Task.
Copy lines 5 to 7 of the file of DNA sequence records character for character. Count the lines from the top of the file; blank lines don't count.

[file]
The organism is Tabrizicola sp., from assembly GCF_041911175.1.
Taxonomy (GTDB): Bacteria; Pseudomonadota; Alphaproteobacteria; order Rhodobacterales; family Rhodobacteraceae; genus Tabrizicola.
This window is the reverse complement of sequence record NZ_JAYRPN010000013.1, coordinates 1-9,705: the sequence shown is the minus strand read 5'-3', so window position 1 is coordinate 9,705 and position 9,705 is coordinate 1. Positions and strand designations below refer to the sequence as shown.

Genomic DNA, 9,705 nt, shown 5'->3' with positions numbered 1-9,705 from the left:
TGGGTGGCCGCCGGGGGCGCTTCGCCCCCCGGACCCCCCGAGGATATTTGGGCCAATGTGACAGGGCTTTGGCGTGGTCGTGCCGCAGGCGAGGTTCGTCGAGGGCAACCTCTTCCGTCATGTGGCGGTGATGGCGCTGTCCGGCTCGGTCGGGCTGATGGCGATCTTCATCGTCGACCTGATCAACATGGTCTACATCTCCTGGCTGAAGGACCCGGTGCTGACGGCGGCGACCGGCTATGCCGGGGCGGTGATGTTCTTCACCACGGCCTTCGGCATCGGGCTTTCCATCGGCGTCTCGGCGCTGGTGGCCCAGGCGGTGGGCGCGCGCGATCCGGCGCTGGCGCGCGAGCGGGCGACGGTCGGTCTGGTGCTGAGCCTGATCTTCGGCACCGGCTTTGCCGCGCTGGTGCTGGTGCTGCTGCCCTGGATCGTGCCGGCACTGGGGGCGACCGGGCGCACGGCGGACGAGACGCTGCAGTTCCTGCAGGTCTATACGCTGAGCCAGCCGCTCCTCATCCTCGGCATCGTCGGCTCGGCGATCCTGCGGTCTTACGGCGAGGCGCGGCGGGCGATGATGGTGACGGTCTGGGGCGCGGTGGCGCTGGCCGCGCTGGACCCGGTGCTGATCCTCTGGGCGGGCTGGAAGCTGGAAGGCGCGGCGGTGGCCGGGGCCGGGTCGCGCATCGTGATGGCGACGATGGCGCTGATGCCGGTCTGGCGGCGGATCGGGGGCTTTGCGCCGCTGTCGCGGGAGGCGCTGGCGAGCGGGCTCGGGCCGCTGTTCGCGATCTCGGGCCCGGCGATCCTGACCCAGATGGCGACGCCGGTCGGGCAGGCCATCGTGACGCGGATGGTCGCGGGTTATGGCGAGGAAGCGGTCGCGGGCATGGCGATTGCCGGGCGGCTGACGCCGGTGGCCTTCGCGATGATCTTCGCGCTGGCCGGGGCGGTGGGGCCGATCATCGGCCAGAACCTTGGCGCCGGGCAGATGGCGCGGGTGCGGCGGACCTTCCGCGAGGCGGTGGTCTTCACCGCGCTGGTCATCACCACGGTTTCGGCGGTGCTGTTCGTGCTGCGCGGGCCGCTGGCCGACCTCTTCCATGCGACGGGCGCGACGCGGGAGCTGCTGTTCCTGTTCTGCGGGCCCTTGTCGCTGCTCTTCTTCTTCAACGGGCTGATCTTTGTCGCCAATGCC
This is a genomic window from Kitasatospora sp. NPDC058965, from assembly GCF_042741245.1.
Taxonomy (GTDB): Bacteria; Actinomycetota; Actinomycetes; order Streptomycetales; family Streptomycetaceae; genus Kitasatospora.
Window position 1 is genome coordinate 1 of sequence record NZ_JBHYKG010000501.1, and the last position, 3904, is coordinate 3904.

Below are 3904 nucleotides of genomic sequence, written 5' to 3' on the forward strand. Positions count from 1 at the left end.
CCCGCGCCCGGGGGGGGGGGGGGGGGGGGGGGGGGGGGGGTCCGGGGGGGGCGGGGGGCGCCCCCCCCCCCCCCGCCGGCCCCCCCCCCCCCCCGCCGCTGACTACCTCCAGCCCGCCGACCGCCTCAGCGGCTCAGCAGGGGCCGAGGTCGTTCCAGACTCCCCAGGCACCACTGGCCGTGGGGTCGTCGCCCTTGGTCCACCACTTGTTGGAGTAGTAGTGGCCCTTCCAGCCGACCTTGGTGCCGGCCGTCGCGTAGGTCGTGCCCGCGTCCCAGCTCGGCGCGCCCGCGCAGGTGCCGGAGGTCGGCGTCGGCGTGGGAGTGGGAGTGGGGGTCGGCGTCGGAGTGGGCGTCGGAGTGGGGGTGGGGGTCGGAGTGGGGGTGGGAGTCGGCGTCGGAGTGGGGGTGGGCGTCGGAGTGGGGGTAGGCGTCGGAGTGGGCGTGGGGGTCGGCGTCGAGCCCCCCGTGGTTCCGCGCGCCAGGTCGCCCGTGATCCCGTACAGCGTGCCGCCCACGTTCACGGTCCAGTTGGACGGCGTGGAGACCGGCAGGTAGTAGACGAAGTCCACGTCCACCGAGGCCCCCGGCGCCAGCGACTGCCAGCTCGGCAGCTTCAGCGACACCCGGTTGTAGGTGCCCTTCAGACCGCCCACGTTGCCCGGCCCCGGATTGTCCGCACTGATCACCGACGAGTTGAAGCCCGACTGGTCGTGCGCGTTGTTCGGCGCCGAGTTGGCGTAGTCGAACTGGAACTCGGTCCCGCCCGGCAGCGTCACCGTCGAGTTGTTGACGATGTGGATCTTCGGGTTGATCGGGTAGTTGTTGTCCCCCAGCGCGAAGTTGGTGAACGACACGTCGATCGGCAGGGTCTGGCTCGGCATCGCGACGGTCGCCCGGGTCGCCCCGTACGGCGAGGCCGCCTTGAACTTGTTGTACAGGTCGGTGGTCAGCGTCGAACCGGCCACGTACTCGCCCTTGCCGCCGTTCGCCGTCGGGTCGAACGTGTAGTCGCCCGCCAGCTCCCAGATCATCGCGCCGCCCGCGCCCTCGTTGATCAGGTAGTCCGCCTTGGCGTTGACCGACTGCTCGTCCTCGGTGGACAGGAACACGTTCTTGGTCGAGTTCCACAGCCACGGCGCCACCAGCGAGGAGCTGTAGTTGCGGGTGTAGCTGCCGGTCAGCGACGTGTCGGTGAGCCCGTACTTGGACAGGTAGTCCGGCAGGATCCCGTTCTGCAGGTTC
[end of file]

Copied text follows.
TGGGTGGCCGCCGGGGGCGCTTCGCCCCCCGGACCCCCCGAGGATATTTGGGCCAATGTGACAGGGCTTTGGCGTGGTCGTGCCGCAGGCGAGGTTCGTCGAGGGCAACCTCTTCCGTCATGTGGCGGTGATGGCGCTGTCCGGCTCGGTCGGGCTGATGGCGATCTTCATCGTCGACCTGATCAACATGGTCTACATCTCCTGGCTGAAGGACCCGGTGCTGACGGCGGCGACCGGCTATGCCGGGGCGGTGATGTTCTTCACCACGGCCTTCGGCATCGGGCTTTCCATCGGCGTCTCGGCGCTGGTGGCCCAGGCGGTGGGCGCGCGCGATCCGGCGCTGGCGCGCGAGCGGGCGACGGTCGGTCTGGTGCTGAGCCTGATCTTCGGCACCGGCTTTGCCGCGCTGGTGCTGGTGCTGCTGCCCTGGATCGTGCCGGCACTGGGGGCGACCGGGCGCACGGCGGACGAGACGCTGCAGTTCCTGCAGGTCTATACGCTGAGCCAGCCGCTCCTCATCCTCGGCATCGTCGGCTCGGCGATCCTGCGGTCTTACGGCGAGGCGCGGCGGGCGATGATGGTGACGGTCTGGGGCGCGGTGGCGCTGGCCGCGCTGGACCCGGTGCTGATCCTCTGGGCGGGCTGGAAGCTGGAAGGCGCGGCGGTGGCCGGGGCCGGGTCGCGCATCGTGATGGCGACGATGGCGCTGATGCCGGTCTGGCGGCGGATCGGGGGCTTTGCGCCGCTGTCGCGGGAGGCGCTGGCGAGCGGGCTCGGGCCGCTGTTCGCGATCTCGGGCCCGGCGATCCTGACCCAGATGGCGACGCCGGTCGGGCAGGCCATCGTGACGCGGATGGTCGCGGGTTATGGCGAGGAAGCGGTCGCGGGCATGGCGATTGCCGGGCGGCTGACGCCGGTGGCCTTCGCGATGATCTTCGCGCTGGCCGGGGCGGTGGGGCCGATCATCGGCCAGAACCTTGGCGCCGGGCAGATGGCGCGGGTGCGGCGGACCTTCCGCGAGGCGGTGGTCTTCACCGCGCTGGTCATCACCACGGTTTCGGCGGTGCTGTTCGTGCTGCGCGGGCCGCTGGCCGACCTCTTCCATGCGACGGGCGCGACGCGGGAGCTGCTGTTCCTGTTCTGCGGGCCCTTGTCGCTGCTCTTCTTCTTCAACGGGCTGATCTTTGTCGCCAATGCC
This is a genomic window from Kitasatospora sp. NPDC058965, from assembly GCF_042741245.1.
Taxonomy (GTDB): Bacteria; Actinomycetota; Actinomycetes; order Streptomycetales; family Streptomycetaceae; genus Kitasatospora.